THURSDAY, 4 March 2021

Since at least the long summer of migration in 2015 representations of migrants and refugees as traumatized masses have been omnipresent in European media and politics. They raise narratives and discourses of migrants and refugees as victims in need of help and mobilized the compassion and solidarity of a revitalized civil society. This roundtable discussion aims to closely examine the multiple dimensions that the association of (forced) migration with trauma entails. Bringing together social and cultural anthropologists with academic and practice psychologists it opens up the question whether trauma as a notion and analytical concept is suitable in the field of global migration to include historical and social contexts, describe individual experiences and agency or capture collective memories.

Dr. Orkideh Behrouzan, Department of Anthropology and Sociology, SOAS University of London
Dr. Maria Belz, Network for Traumatised Refugees in Lower Saxony, NTFN
Prof Shahram Khosravi, Department of Social Anthropology, Stockholm University

Prof. Dr. Margarete Boos, Department of Social and Communication Psychology, University of Göttingen

FRIDAY, 5 March 2021

This working group aims to explore trauma and ruptured memories in the empirical contexts: Which subjectivities are produced and mobilized by trauma? How do people experience, share and deal with trauma and ruptured memories? How do they formulate and articulate their narratives of trauma and ruptured memories? What are the relations of trauma and rupture with subjectivity and agency?

Prof Shahram Khosravi, Department of Social Anthropology, Stockholm University

Participant Presentations:
Valentina Grillo, University of Vienna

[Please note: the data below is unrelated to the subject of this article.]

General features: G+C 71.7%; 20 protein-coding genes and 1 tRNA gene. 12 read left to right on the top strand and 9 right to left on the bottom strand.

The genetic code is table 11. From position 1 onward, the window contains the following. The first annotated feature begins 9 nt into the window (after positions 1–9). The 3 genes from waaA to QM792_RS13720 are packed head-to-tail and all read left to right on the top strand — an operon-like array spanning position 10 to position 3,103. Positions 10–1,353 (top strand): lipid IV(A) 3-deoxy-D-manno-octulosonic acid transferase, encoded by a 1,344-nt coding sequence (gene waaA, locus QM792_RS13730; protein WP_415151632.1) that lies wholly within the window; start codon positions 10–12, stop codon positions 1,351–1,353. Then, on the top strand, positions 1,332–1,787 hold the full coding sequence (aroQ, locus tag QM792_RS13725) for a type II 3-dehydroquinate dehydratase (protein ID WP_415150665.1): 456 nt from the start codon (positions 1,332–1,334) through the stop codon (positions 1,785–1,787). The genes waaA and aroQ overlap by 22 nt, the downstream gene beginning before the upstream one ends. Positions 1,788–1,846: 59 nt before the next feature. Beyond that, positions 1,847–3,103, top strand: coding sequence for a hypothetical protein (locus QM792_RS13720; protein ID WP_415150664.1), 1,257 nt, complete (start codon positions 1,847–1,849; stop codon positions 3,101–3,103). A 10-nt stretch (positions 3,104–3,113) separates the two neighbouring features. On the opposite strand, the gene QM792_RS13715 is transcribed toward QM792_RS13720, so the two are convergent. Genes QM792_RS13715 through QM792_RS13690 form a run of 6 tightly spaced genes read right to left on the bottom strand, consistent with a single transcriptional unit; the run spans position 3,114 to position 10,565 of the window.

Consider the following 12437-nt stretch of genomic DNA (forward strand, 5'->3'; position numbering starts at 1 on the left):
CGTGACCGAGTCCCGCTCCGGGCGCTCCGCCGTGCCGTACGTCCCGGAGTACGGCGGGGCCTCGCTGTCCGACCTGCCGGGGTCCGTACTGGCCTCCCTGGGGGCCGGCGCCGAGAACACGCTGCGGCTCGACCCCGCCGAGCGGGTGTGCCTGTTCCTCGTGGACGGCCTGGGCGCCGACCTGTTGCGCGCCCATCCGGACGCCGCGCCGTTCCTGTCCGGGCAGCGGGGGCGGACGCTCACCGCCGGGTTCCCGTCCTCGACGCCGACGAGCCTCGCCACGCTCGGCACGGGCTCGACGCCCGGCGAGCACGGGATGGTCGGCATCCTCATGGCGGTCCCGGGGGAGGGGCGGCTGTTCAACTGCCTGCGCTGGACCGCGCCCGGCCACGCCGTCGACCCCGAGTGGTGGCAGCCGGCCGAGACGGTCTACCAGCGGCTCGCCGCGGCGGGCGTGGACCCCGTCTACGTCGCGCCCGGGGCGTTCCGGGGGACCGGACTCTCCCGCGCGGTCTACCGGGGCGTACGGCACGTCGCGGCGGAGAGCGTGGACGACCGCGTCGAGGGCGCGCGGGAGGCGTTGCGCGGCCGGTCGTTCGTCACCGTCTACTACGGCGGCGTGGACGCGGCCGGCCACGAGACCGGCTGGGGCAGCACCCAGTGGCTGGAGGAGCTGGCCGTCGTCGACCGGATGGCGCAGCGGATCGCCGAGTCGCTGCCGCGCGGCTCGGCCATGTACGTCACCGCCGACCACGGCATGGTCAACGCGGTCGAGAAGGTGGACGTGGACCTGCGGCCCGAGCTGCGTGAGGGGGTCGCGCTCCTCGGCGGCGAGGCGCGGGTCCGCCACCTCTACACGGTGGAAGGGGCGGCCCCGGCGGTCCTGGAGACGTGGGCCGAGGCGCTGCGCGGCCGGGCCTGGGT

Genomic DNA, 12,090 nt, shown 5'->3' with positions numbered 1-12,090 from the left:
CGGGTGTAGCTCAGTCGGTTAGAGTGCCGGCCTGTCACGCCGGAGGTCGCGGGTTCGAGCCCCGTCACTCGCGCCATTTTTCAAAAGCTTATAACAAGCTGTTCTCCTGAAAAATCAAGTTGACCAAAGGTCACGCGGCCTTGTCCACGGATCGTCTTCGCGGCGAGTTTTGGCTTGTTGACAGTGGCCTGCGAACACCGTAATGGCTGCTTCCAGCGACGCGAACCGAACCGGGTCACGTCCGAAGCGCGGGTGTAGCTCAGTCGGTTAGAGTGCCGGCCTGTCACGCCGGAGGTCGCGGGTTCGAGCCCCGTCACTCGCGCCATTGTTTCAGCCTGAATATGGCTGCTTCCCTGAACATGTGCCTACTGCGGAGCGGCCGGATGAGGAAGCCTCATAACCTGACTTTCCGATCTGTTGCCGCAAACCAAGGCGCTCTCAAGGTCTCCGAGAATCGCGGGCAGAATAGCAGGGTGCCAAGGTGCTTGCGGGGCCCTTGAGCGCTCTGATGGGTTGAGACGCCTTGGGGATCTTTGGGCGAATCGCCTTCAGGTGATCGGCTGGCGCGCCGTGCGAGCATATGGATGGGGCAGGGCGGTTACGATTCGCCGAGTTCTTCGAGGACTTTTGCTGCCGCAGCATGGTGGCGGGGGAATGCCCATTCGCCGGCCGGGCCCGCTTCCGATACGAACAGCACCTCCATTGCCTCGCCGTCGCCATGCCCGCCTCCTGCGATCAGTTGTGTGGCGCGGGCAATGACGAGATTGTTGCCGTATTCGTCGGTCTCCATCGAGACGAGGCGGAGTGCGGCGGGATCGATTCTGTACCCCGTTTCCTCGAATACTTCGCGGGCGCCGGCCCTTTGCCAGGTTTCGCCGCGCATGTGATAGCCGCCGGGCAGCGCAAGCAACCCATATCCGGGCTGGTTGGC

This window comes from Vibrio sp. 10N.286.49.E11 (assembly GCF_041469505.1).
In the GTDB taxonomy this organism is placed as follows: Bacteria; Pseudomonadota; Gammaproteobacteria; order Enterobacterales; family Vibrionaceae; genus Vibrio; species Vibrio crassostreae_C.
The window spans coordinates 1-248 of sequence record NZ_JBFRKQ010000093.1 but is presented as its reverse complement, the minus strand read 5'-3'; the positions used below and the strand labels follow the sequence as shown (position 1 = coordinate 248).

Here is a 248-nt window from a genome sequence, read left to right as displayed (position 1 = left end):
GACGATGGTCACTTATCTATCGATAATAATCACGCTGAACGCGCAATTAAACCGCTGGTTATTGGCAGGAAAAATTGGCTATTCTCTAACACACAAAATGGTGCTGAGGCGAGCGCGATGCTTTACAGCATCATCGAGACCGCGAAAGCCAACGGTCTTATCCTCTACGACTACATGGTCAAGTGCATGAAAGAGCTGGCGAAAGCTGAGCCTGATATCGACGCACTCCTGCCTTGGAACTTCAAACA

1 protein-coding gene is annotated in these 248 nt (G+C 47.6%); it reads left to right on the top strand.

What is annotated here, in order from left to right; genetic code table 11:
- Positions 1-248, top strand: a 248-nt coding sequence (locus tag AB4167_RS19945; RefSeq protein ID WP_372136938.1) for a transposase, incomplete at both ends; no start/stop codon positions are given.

Katarina Mitrović, University of Belgrade
Malte Behrendt, Ghent University
Yaroslav Zhuravlov, National Academy of Sciences of Ukraine
Jelena Ćuković, University of Belgrade
Teodora Jovanović, Serbian Academy of Sciences and Arts (SASA)

This working group aims to open up space for reflections for researchers’ and activists’ own roles and positionings when being confronted with trauma and ruptured memories. What are appropriate roles? How to deal with one’s own emotions? How to appropriately write about narratives from the field? What other mediums are there to represent?

Dr Maria Belz & Daniela Finkelstein, NTFN

Participant Presentations:
Maiada Aboud, Director
Olga Zaitseva-Herz, University of Alberta Edmonton, Canada
Jie-Liang Lin, Berlin
Khorshid Khodabakhshreshad, University of Göttingen
Thomas Klein, Ulm University

This working group aims to question the concept of trauma and discuss alternatives for analysis. How has trauma developed, represented and established itself as a concept in the context of global migration? How does it mobilize subjects and build discourses? What shortcomings does the concept of trauma have as a theoretical, methodological and empirical framework? What other concepts are better suited in the field of global migration?

Dr Orkideh Behrouzan, Department of Anthropology and Sociology, SOAS University of London

Participant Presentations:
Mayssa Rekhis, EHESS-Paris and Linköping University
Ekatherina Zhukova, Lund University
Magdalena Skrodzka, University of Warsaw
Julia Manek, Goethe University Frankfurt
Reza Bayat, University of Göttingen

In our Wrap-up Session we want to bring together the basic results and findings of our workshop. For this purpose, we have won two experts who will accompany our entire conference and contribute a personal summary of the workshop as a discussion impulse.

Kate is a Research Associate at the Sigmund Freud University in Berlin where she teaches in the Masters Program on Cultural Relations and Migration and in Social Psychology. Since 2016, she has been working with psychosocial support organizations in the Middle East and in Greece to understand staff care needs in crisis/conflict/war and to develop contextualized, responsive staff care structures. Kate is also a Doctoral Candidate in Critical Social Psychology at The Graduate Center, CUNY where she is completing a dissertation on the moral/psychic costs of working in emergency and the challenges and possibilities of international solidarity work in the context of migration/displacement, focusing on experiences of international volunteers in Greece 2015/16.
Dr Andrea Wendt holds a degree in psychology and is a psychotherapist and a specialization in trauma therapy and treatment of chronic pains. She has been working in clinics and in her own practice for many years. In addition, she conducts workshops and supervisions, e.g. for refugees supporters, and is an active voluntary member of amnesty international. Scientifically, she focused on concepts of home and foreignness long ago, but her main focus is practical psychotherapeutic work.